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Carl A. Ikels, who spent more than half-a-century protecting the Harvard campus first as a watchman, then as a police officer and lastly as an Adams House security guard, died last Sunday, April 27, of pneumonia. He was 93.
Ikels was remembered yesterday by friends and family during an hour-long service at Memorial Church’s Appleton Chapel. A portrait at the service showed Ikels with a half-scowl on his face—an expression his daughter, Charlotte F. Ikels ’64, said was appropriate.
It was “a skeptical and challenging presentation befitting a Harvard police officer,” she said.
Throughout the service yesterday, three members of the Harvard University Police Department (HUPD) Honor Guard stood at attention in their sparkling dress uniforms, their silver badges adorned with a black ribbon in mourning.
Ikels was born in St. Louis, but lived in Cambridge the rest of his life, growing up between Central Square and Kendall Square, and graduating from Cambridge Rindge technical school.
He attended Harvard for two years and studied electrical engineering but never graduated.
His professional career at Harvard began with a job helping out in the biology labs before he took a position as a watchman.
“It was supposed to be a temporary position, but it ended up as lifetime employment,” his daughter said.
Ikels’ career as a police officer traced the development of the University police from the loose confederation of watchmen that existed during the 1930s, through the founding of HUPD during World War II and the department’s professionalization in the 1960s and 1970s.
Former HUPD Capt. George L. Walsh said he remembers Ikels as a quiet and diligent officer. He explained that Ikels had taken after another old Irish Harvard police officer, John Fitzgerald, who lived by the motto, “Keep your mouth shut and say nothing.”
“That was Carl. ‘Keep your mouth shut and say nothing,’” Walsh recalled. “He just did his job.”
Retired HUPD Officer George Downing said that Ikels, whose brother, Richard, was also on the force, was always efficient and eminently helpful.
Catherine Ikels remembered that when she was an undergraduate at Radcliffe in the early 1960s, her father often worked the front desk at the HUPD headquarters, which was then in the basement of Grays Hall, dealing with traffic tickets and stolen bikes.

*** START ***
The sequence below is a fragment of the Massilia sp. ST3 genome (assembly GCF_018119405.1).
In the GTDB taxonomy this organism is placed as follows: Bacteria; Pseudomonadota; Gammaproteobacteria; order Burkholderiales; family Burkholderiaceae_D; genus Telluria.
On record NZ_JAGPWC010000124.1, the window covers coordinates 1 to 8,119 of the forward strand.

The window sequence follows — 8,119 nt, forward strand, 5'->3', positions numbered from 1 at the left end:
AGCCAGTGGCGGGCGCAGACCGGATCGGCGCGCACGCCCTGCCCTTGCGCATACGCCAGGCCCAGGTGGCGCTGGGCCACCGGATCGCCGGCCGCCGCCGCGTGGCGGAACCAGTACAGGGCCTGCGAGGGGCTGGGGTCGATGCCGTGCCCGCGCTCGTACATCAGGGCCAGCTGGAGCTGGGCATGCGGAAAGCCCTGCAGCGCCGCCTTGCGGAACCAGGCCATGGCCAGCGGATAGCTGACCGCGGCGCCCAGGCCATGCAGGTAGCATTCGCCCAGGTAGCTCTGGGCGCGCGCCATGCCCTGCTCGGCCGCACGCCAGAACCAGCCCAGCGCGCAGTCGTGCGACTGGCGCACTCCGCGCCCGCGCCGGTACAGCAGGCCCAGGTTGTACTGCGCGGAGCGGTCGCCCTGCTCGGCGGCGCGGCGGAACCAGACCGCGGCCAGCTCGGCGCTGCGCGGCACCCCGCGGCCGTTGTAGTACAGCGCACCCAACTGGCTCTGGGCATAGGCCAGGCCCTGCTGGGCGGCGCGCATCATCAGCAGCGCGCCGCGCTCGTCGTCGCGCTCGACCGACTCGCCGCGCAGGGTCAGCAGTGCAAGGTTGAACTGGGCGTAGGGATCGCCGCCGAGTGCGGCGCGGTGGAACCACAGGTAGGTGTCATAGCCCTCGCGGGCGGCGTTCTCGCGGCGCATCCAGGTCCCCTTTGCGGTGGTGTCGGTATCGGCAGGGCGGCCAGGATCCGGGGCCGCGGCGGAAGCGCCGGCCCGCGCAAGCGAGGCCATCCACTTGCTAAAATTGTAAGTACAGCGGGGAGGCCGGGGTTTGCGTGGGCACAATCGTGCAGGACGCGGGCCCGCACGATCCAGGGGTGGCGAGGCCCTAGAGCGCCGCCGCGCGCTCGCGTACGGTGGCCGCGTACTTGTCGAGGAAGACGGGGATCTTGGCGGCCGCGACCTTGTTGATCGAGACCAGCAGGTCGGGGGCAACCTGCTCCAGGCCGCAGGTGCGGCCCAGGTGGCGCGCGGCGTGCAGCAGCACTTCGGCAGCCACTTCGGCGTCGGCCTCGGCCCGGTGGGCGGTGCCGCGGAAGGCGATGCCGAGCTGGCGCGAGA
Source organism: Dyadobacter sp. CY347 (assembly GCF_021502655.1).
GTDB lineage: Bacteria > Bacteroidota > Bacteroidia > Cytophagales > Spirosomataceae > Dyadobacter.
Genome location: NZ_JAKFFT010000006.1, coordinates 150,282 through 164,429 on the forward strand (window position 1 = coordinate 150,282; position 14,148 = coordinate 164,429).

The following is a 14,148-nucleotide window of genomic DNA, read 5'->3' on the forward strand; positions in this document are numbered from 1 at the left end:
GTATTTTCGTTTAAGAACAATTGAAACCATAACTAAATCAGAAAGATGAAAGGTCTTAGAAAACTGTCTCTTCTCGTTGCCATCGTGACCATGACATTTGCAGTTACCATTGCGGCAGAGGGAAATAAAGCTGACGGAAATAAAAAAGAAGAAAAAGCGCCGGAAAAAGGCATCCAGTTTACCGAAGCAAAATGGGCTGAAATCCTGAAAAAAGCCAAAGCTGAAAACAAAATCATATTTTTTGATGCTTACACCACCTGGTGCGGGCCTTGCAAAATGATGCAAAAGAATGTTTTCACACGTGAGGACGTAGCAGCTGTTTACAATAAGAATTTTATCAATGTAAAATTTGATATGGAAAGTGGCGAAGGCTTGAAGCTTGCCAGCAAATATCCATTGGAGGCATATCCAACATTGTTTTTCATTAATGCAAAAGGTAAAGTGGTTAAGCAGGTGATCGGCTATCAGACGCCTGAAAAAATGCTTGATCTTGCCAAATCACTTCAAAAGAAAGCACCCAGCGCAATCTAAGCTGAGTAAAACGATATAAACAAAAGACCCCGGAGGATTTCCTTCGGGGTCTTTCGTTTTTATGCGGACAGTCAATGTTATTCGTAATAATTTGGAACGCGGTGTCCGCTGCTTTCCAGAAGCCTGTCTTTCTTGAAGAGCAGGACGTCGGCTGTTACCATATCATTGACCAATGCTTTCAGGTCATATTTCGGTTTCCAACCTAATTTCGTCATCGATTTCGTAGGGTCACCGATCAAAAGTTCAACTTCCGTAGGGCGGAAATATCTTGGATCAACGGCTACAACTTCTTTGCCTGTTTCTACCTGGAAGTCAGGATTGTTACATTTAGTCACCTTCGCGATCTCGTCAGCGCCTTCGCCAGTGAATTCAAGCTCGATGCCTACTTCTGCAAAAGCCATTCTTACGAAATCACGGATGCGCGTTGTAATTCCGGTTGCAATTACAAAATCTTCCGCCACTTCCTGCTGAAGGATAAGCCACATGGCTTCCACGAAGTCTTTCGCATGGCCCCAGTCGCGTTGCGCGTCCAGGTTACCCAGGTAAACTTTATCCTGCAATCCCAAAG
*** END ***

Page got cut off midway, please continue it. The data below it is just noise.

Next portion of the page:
“I’d come in and get in the back of a long line of people, and he’d point at me and ask, ‘You in the back, what do you want?’ I’d reply that I was there to report a stolen bike and he’d sigh and say ‘Okay, those forms are out back; I’ll have to show you where they are.’ Then we’d walk out back and be able to chat for a short while,” she said.
Family members recalled that any journey with Ikels resulted in a “policeman’s tour of Cambridge.” With his long service and excellent memory, he could provide running commentary on where crimes and fires had occurred throughout the city. “He was always pointing out ‘Someone got robbed there,’ ‘There was a fire in that building,’ or something like that,” recalled his grandson, Frederick B. Ikels, a Cambridge firefighter.
Ikels first retired from serving as the HUPD sergeant who oversaw operations on Harvard’s Longwood campus in the early 1970s.
However, as his daughter explained, “he found that retirement did not suit him,” and after a couple of years he returned to the University as a security guard at Adams House. He retired for good in 1984.
Ikels was always educationally-oriented, family members said. His house had books in every room—even the kitchen—and he delighted in building his collection and sharing it with others.
“You couldn’t leave his house without a book in your hand,” his grandson joked yesterday.
Evident in Ikels’ book collection was his love of history, which spanned his entire life—as a senior at the Rindge he won the Abraham Lincoln Medal for history—but became more pronounced after his military service in World War II.
During the war, he took a brief hiatus from the University to enlist, joining the 1258th Engineer Combat Battalion in General George Patton’s Third Army, where he saw action in England, France, Belgium, Germany and Luxembourg.
His grandson said that he treasures the many hours they spent together watching shows and movies about World War II on the History Channel.
Frederick Ikels joked that his father had also lived a lot of history—he was the only person who remembered the Cambridge Fire Department’s horse-drawn fire apparatus from the early 1900s, he said.
“I admired him for being a police officer. I admired him for his service during the war, but I admired him most for being an outstanding grandfather,” Frederick Ikels said.
His family also recalled his love of games and the his enduring passion for the Red Sox.
He is survived by his daughter, grandson, six nieces and three nephews. His wife, Gertrude M. (O’Brien) Ikels, a long-time employee of Harvard University Dining Services, passed away in 1998 at age 79, and his son, Frederick P. Ikels, a Cambridge firefighter, died unexpectedly in 2001 at age 49.
A testament to his devotion to Harvard and his emphasis on education, his body, like that of his older brother’s, was donated to Harvard Medical School for teaching purposes.
—Staff writer Garrett M. Graff can be reached at email@example.com.
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